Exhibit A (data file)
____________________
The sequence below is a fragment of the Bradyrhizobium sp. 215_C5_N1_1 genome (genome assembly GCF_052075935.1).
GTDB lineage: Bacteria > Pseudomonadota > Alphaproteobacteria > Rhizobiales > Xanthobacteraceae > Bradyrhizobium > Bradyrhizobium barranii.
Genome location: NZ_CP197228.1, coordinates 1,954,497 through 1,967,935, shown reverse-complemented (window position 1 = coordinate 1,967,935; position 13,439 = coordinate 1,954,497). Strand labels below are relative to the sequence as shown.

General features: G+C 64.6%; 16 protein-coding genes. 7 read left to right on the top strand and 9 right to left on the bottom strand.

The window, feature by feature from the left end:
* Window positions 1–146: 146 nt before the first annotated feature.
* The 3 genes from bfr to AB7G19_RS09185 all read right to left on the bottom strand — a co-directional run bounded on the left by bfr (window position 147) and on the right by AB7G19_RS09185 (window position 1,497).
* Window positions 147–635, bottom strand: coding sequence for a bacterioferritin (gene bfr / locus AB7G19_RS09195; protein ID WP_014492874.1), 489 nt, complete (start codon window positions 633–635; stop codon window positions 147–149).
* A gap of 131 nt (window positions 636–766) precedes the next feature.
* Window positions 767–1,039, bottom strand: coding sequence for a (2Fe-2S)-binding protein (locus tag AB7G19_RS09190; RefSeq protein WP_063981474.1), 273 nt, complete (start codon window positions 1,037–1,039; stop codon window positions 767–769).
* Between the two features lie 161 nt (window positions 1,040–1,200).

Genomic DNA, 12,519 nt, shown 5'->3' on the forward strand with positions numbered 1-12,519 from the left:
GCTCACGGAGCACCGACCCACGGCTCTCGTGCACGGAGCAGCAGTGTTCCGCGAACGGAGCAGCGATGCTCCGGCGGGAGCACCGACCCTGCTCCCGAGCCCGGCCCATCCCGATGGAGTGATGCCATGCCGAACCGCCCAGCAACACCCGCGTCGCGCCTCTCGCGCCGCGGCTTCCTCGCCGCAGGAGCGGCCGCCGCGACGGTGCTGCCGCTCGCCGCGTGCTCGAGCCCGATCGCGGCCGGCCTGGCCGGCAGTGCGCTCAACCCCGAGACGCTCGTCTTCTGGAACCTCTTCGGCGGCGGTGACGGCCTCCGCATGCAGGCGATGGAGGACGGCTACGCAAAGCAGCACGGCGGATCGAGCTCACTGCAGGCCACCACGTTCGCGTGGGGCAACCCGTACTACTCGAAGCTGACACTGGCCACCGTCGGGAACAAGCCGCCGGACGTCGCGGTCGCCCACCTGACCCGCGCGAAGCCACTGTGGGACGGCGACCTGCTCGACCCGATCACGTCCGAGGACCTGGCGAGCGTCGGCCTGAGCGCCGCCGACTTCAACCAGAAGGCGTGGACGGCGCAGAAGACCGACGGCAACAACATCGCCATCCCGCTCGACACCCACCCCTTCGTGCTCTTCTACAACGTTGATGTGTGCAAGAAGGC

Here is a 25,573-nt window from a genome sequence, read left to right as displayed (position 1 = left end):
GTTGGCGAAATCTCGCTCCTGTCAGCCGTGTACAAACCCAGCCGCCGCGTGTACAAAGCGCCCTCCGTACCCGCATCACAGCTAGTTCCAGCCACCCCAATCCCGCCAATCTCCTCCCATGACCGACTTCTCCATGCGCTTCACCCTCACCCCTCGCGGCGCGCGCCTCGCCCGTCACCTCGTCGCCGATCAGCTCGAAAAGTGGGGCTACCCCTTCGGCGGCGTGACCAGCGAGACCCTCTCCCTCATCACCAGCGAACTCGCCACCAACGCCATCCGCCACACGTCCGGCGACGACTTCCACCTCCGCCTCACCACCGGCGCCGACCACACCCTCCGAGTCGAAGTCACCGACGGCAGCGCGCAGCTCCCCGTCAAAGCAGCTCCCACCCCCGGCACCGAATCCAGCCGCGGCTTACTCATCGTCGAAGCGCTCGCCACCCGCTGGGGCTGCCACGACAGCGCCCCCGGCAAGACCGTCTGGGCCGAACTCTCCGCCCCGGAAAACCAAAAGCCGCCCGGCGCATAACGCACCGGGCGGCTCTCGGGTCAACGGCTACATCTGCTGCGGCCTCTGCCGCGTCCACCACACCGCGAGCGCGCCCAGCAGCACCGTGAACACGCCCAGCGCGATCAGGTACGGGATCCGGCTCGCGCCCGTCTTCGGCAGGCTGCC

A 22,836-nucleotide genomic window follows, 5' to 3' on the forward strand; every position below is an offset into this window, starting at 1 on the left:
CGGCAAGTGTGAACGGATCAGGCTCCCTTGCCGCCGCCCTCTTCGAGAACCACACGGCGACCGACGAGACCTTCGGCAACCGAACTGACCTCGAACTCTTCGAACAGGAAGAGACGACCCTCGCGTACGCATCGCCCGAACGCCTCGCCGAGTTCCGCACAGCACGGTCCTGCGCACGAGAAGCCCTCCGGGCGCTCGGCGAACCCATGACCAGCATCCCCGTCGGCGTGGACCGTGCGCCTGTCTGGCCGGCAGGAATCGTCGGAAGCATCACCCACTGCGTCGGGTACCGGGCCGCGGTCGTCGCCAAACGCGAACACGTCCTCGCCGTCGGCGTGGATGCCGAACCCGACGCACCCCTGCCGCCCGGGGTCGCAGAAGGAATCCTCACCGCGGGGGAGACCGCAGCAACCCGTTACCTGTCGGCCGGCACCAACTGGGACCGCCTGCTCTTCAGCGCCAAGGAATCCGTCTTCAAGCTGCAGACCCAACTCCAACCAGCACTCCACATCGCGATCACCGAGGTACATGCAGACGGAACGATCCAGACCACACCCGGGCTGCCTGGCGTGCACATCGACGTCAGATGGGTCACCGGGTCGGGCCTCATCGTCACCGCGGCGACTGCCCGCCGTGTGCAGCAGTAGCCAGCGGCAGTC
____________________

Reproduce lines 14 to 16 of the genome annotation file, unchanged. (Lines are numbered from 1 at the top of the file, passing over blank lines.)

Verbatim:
Here is a 25,573-nt window from a genome sequence, read left to right as displayed (position 1 = left end):
GTTGGCGAAATCTCGCTCCTGTCAGCCGTGTACAAACCCAGCCGCCGCGTGTACAAAGCGCCCTCCGTACCCGCATCACAGCTAGTTCCAGCCACCCCAATCCCGCCAATCTCCTCCCATGACCGACTTCTCCATGCGCTTCACCCTCACCCCTCGCGGCGCGCGCCTCGCCCGTCACCTCGTCGCCGATCAGCTCGAAAAGTGGGGCTACCCCTTCGGCGGCGTGACCAGCGAGACCCTCTCCCTCATCACCAGCGAACTCGCCACCAACGCCATCCGCCACACGTCCGGCGACGACTTCCACCTCCGCCTCACCACCGGCGCCGACCACACCCTCCGAGTCGAAGTCACCGACGGCAGCGCGCAGCTCCCCGTCAAAGCAGCTCCCACCCCCGGCACCGAATCCAGCCGCGGCTTACTCATCGTCGAAGCGCTCGCCACCCGCTGGGGCTGCCACGACAGCGCCCCCGGCAAGACCGTCTGGGCCGAACTCTCCGCCCCGGAAAACCAAAAGCCGCCCGGCGCATAACGCACCGGGCGGCTCTCGGGTCAACGGCTACATCTGCTGCGGCCTCTGCCGCGTCCACCACACCGCGAGCGCGCCCAGCAGCACCGTGAACACGCCCAGCGCGATCAGGTACGGGATCCGGCTCGCGCCCGTCTTCGGCAGGCTGCC

A 22,836-nucleotide genomic window follows, 5' to 3' on the forward strand; every position below is an offset into this window, starting at 1 on the left: